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GDL Law Notes GDL Tort Law Notes

Product Liability Notes

Updated Product Liability Notes

GDL Tort Law Notes

GDL Tort Law

Approximately 591 pages

A collection of the best GDL notes the director of Oxbridge Notes (an Oxford law graduate) could find after combing through applications from top students and carefully evaluating each on accuracy, formatting, logical structure, spelling/grammar, conciseness and "wow-factor". In short these are what we believe to be the strongest set of GDL notes available in the UK this year. This collection of GDL notes is fully updated for recent exams, also making them the most up-to-date GDL study materials ...

The following is a more accessible plain text extract of the PDF sample above, taken from our GDL Tort Law Notes. Due to the challenges of extracting text from PDFs, it will have odd formatting:

  • Both contract and tort are relevant when considering product liability – also covered by stature

    • If suing in contract law – only the purchaser may sue due to the need for privity of contract

    • Mainly statute i.e. Sales of Goods Act 1979 etc.

    • Although – Contract (Rights of Third Parties) Act 1999 may also be helpful

  • In tort: there is both a common law action (fault liability), and claims available under the Consumer Protection Act 1987 (strict liability so easier)

Common Law

  • The manufacturer owes a duty of care to a customer (Donoghue v Stevenson) – no need for privity, so doesn’t matter if the consumer entered into a contract

  • Consumer”:

    • Definition is very wide

    • Even a retailer can be a consumer - Barnett v H& J Packer

    • Not limited strictly to the user – anyone within the foreseeable area of risk may sue, regardless of whether or not they have paidBrown v Cotterill; Stennett v Hancock

  • Manufactuter”

    • Wide definition – all those who were involved with the offending product

      • Repairers – Stennett v Hancock

      • Lift engineers – Haseldine v Daw

      • Suppliers – Watson v Buckley

      • Distributors – e.g. fitter in Malfroot v Noxal Ltd

      • Assemblers – Howard v Furness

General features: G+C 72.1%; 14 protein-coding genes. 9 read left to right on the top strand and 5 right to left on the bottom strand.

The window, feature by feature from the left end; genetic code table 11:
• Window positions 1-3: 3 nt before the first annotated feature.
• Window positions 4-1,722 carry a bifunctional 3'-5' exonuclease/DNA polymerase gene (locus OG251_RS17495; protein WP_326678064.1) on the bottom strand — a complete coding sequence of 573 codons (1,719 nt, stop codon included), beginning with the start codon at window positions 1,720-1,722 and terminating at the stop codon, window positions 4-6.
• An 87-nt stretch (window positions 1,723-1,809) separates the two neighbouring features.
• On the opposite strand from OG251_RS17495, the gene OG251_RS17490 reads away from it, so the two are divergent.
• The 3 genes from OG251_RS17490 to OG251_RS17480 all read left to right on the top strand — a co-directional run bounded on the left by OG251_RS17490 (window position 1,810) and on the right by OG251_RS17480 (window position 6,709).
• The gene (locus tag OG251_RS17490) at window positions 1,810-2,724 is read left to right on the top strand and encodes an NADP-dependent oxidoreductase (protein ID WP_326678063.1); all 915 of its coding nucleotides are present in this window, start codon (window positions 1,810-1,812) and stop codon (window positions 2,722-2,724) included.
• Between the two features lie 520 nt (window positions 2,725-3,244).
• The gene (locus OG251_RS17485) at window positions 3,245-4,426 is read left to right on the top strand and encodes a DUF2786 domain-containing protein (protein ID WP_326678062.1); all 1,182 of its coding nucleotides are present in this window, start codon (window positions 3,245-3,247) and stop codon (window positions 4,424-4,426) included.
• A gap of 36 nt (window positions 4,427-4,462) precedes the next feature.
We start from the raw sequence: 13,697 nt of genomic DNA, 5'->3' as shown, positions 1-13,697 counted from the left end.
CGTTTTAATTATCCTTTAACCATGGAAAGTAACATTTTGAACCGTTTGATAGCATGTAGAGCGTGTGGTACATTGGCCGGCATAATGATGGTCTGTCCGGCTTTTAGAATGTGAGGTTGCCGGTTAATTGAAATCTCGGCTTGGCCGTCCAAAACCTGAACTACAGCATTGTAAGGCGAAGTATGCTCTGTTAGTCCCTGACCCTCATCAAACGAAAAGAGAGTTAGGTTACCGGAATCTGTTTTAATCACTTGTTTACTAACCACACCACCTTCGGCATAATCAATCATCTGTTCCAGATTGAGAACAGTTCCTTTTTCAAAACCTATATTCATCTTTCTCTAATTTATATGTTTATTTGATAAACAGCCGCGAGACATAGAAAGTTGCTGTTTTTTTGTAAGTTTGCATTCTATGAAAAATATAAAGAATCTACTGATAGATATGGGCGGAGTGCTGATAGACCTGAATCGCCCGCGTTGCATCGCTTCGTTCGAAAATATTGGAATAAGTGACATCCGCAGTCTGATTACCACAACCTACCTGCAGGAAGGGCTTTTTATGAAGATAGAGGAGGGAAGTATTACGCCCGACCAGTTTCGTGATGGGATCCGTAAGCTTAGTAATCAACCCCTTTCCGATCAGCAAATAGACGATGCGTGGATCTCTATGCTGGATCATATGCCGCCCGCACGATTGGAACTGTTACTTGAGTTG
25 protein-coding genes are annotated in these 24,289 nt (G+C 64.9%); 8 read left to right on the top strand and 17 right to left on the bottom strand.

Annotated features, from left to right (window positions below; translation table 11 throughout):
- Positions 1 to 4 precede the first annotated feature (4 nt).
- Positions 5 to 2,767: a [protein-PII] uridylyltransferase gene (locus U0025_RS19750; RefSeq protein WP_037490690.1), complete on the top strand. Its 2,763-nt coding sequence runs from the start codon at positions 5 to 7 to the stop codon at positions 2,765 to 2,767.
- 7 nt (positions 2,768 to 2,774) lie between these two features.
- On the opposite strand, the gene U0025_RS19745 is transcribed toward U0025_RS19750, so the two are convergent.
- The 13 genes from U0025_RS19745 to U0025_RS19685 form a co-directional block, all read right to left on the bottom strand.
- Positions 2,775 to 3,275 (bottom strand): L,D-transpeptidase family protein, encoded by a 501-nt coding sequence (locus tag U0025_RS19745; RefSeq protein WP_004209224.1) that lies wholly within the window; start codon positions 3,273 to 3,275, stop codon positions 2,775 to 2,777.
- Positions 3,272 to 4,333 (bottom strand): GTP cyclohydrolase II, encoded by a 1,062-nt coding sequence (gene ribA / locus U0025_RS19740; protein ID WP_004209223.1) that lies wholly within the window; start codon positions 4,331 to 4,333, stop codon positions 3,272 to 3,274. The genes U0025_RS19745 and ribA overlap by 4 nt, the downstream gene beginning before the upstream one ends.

• Second hand dealers – Andrews v Hopkinson: second-hand car dealer was liable where he sold a car without checking its steering. No absolute duty to inspect and test every product – will depend on what is reasonable in the circumstances

Establishing liability

  • Breach: normal principles of negligence apply

    • Standard: reasonably competent manufacturer (question of law)

    • Consider how dangerous the product is: Abouzaid v Mothercare - manufacturer of Cosytoes was not liable as the risk of injury was small and did not warrant additional steps by the manufacturer

    • What sort of knowledge should the manufacturer have?

      • State of the Art principle: Defendant (D) judged with regard to the knowledge available at the time of manufacture (Roe v Ministry of Health – where no one knew about the contamination of anaesthetic)

    • Onus on the C to prove breach – this may be difficult as they will have poor knowledge of the scientific methodology of the manufacturing process

      • Evans v Triplex Safety Glass: shows difficulty of ensuring a claim is brought against the correct party - here when the C’s windscreen shattered they sued the wrong person – the glass itself was fine, but had been assembled negligently

  • Causation

    • Must establish nexus between the defective product – both factual and legal causation

    • Reasonable possibility of intermediate inspection: Grant v Australian Knitting Mills: manufacturer tried to argue that as the product was not sold in a sealed package – there was opportunity for inspection but this was held to irrelevant if the product reached the consumer subject to the same defect as when it left the manufacturer (latent defect)

      • Haseldine v Daw: courts now refer to ‘reasonable probability’ as opposed to reasonable possibility – manufacturer will be liable if he has no reason to believe that an immediate inspection will occur

      • But: if there is a warning to check the product which the consumer ignores – then this will constitute an intervening event and will break the chain of causation (Holmes v Ashford)

    • C’s full appreciation of the danger may break the chain (Farr v Butter Bros – C realised there were parts of a crane missing and continued to build it anyway – he knew the product was unsafe)

  • Reasonable foreseeability: (c.f. law on remoteness)

    • Damage must be reasonably foreseeable – (Wagon Mound (No 1))

  • Damage: must prove damage has occurred

    • Damage must be caused to the C or his property – damage to the defective product itself is pure economic loss (this is irrecoverable - Murphy v Brentwood DC

    • Complex Structure Theory:

      • Aswan v Lupdine – applied complex structure theory to products – if the defect (ie packaging) damages the property inside –...

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